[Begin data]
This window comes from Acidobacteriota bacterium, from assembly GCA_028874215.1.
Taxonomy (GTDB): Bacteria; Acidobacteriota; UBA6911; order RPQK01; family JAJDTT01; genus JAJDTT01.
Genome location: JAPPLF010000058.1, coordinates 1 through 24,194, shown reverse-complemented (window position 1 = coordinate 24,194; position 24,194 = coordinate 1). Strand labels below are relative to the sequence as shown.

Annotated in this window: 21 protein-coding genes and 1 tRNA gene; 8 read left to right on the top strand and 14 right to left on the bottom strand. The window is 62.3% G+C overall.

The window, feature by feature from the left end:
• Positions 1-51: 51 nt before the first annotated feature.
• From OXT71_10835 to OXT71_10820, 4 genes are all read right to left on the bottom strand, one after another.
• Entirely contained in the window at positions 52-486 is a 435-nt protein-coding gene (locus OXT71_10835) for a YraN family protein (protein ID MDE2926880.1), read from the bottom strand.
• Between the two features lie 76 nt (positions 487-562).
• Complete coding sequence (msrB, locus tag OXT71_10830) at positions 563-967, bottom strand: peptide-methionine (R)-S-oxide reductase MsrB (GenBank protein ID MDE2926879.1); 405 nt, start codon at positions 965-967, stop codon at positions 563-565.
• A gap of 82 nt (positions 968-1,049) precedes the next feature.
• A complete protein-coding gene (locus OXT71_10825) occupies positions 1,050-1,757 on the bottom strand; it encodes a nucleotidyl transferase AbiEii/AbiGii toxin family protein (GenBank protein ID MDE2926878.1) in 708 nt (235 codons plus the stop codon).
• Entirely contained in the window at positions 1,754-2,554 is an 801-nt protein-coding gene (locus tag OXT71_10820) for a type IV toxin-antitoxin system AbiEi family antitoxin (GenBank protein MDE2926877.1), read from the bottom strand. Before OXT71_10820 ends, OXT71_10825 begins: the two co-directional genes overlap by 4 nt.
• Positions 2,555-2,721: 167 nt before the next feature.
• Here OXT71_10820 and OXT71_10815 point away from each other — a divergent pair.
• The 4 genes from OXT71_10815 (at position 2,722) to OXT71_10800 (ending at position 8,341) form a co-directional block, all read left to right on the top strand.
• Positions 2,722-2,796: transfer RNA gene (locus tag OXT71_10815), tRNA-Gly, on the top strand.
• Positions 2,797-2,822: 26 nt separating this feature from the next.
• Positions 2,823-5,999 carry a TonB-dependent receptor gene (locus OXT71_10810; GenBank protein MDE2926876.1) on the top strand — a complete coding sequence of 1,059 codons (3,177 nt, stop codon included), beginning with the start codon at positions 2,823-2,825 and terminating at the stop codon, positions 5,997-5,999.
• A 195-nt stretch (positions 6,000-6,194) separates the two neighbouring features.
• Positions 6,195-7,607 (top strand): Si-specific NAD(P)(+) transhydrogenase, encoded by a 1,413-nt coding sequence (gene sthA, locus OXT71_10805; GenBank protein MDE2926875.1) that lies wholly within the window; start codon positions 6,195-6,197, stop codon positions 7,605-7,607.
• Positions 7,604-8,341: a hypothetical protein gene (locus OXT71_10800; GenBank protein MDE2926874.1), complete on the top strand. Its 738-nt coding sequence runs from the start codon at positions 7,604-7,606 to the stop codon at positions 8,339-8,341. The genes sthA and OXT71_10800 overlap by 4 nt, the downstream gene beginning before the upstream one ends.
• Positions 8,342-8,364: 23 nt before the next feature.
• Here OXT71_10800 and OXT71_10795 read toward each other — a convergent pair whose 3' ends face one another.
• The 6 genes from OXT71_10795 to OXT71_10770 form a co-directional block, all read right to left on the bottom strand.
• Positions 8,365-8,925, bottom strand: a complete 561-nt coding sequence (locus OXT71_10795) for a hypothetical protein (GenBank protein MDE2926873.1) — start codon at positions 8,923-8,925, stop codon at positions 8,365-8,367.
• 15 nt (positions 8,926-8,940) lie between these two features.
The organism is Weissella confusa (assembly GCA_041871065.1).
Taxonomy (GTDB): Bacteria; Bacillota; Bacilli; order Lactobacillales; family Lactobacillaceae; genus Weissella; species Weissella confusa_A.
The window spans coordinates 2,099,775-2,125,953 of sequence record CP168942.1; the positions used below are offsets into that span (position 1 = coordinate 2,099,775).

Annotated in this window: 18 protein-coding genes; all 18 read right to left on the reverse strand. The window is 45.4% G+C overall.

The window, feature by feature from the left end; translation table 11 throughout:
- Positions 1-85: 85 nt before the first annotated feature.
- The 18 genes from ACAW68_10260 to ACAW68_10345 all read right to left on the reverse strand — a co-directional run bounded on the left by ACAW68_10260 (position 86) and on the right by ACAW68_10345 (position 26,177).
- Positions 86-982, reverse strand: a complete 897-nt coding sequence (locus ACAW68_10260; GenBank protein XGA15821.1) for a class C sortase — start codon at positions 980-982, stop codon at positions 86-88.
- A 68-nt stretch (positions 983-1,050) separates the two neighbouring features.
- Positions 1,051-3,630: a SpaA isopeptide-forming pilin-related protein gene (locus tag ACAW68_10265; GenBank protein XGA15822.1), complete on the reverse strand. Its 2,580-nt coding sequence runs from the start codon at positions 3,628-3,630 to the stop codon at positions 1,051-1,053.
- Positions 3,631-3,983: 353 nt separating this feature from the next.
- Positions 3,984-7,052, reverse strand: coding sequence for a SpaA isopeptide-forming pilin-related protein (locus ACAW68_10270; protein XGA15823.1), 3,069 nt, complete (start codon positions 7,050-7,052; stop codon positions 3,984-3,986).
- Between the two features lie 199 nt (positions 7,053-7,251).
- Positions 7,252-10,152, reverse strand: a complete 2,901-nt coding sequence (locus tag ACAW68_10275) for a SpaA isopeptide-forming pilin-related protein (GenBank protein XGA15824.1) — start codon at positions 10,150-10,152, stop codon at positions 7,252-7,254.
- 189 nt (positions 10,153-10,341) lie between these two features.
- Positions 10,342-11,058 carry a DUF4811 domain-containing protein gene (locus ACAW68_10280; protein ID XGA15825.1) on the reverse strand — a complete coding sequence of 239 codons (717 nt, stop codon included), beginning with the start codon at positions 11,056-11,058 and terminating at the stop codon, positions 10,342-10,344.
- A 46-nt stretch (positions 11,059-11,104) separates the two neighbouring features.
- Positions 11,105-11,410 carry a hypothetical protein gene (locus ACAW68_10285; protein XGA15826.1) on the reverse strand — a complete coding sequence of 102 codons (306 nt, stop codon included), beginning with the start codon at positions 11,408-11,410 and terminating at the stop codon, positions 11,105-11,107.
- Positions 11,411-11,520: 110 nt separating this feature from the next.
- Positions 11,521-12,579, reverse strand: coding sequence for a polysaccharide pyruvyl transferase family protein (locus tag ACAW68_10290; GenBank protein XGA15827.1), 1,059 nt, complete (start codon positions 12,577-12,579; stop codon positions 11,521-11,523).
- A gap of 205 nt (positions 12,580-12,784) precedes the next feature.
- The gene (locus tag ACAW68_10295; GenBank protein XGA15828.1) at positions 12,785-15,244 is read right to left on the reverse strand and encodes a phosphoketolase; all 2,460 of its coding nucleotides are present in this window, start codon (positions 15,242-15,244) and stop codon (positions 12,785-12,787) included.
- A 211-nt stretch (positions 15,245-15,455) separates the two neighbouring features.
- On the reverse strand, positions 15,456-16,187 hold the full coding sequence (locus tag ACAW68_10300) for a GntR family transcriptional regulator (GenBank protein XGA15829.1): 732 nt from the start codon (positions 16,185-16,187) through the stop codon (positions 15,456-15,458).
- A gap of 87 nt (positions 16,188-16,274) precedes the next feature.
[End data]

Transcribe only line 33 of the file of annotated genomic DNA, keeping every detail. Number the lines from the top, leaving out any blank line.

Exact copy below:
- Positions 1-85: 85 nt before the first annotated feature.